Thank you for a great hub. I always thought that it should be shown until a crisis like that is over. Family of the death hostage will always that see picture which is bad because it will wipe out their memories of the person.


LeanMan profile image

LeanMan 6 years ago from At the Gemba

I watched the drama unfold on TFC during the day whilst I was working on my computer. The police appeared to be totally uncoordinated, and seemed to ba taking decisions locally... When they brought the flat topped vehicle alongside the back of the bus I thought they were going to go charging off the roof through the back window of the bus. But no such thing happened, they tried to go slowly through the single door emergency exit, that policeman that got shot in the centre of his helmet was so lucky..

I just hope that they learn from this and even more I hope this never happens again..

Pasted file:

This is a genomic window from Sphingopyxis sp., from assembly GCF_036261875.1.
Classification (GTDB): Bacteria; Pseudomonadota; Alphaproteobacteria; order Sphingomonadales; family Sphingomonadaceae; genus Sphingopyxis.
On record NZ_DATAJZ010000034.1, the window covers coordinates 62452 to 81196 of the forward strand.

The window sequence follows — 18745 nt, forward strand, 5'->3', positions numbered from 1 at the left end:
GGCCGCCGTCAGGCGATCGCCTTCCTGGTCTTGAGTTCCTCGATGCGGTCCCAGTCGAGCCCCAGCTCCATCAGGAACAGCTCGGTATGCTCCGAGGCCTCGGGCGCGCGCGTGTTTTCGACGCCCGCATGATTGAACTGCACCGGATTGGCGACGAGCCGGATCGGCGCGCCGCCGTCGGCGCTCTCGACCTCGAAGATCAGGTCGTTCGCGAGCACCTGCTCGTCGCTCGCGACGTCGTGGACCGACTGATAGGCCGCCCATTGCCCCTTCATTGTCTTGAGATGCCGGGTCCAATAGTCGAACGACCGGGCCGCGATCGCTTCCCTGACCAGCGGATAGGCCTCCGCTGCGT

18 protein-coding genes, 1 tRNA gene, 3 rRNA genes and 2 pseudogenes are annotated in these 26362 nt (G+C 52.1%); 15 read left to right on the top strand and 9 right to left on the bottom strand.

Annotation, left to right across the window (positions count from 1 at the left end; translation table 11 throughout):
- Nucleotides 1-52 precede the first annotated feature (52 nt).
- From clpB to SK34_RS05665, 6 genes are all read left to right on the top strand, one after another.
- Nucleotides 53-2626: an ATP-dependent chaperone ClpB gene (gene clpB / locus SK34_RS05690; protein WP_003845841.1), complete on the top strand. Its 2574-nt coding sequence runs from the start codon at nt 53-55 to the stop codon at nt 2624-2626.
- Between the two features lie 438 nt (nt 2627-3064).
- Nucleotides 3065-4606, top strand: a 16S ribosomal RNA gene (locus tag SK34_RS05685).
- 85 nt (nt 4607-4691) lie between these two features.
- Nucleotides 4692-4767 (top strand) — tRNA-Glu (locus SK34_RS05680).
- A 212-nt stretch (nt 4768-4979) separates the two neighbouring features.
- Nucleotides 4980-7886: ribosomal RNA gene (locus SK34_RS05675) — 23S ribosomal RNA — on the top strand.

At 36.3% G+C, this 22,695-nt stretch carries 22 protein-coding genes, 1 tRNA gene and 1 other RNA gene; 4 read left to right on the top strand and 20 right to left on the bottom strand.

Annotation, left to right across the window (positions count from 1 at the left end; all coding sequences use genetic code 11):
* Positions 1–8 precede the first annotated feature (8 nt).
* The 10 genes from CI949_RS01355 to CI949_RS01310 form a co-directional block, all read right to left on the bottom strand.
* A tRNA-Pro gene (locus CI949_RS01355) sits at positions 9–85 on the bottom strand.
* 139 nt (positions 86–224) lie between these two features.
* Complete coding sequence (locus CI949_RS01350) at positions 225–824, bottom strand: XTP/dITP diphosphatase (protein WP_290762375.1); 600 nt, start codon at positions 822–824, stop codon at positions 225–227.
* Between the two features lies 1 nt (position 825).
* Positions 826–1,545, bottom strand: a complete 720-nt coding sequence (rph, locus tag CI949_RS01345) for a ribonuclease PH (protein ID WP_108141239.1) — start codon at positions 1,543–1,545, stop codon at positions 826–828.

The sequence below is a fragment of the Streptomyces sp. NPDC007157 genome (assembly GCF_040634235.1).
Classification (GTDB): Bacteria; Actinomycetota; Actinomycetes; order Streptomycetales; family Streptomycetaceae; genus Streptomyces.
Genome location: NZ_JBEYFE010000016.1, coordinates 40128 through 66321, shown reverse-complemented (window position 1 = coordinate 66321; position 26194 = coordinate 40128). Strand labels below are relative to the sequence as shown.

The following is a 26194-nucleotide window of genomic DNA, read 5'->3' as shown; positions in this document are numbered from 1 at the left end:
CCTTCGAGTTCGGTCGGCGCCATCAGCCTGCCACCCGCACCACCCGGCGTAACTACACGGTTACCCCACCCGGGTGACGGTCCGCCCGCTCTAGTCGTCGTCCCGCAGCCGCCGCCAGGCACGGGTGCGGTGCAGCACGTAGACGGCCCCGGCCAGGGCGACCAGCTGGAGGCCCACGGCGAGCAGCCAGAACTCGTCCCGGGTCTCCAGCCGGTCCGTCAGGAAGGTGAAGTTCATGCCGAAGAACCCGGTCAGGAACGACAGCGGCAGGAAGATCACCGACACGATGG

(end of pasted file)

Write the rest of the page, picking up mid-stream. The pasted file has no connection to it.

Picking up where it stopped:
emievil profile image

emievil 6 years ago from Philippines Author

You're welcome Hello. Until now I can't believe how the media showed everything. It's as if we have no secrets at all. At times like this, I wish they exercised some professional 'caution' in the interest of national security.


emievil profile image

emievil 6 years ago from Philippines Author

You and me both LeanMan. But I'm realistic, I know that this will happen again. I just hope that all parties learned from this incident and the next time something like this happens, the casualties are waaaayyyyyyyy lower and we won't lose as much face in front of the international community.


anonymous 6 years ago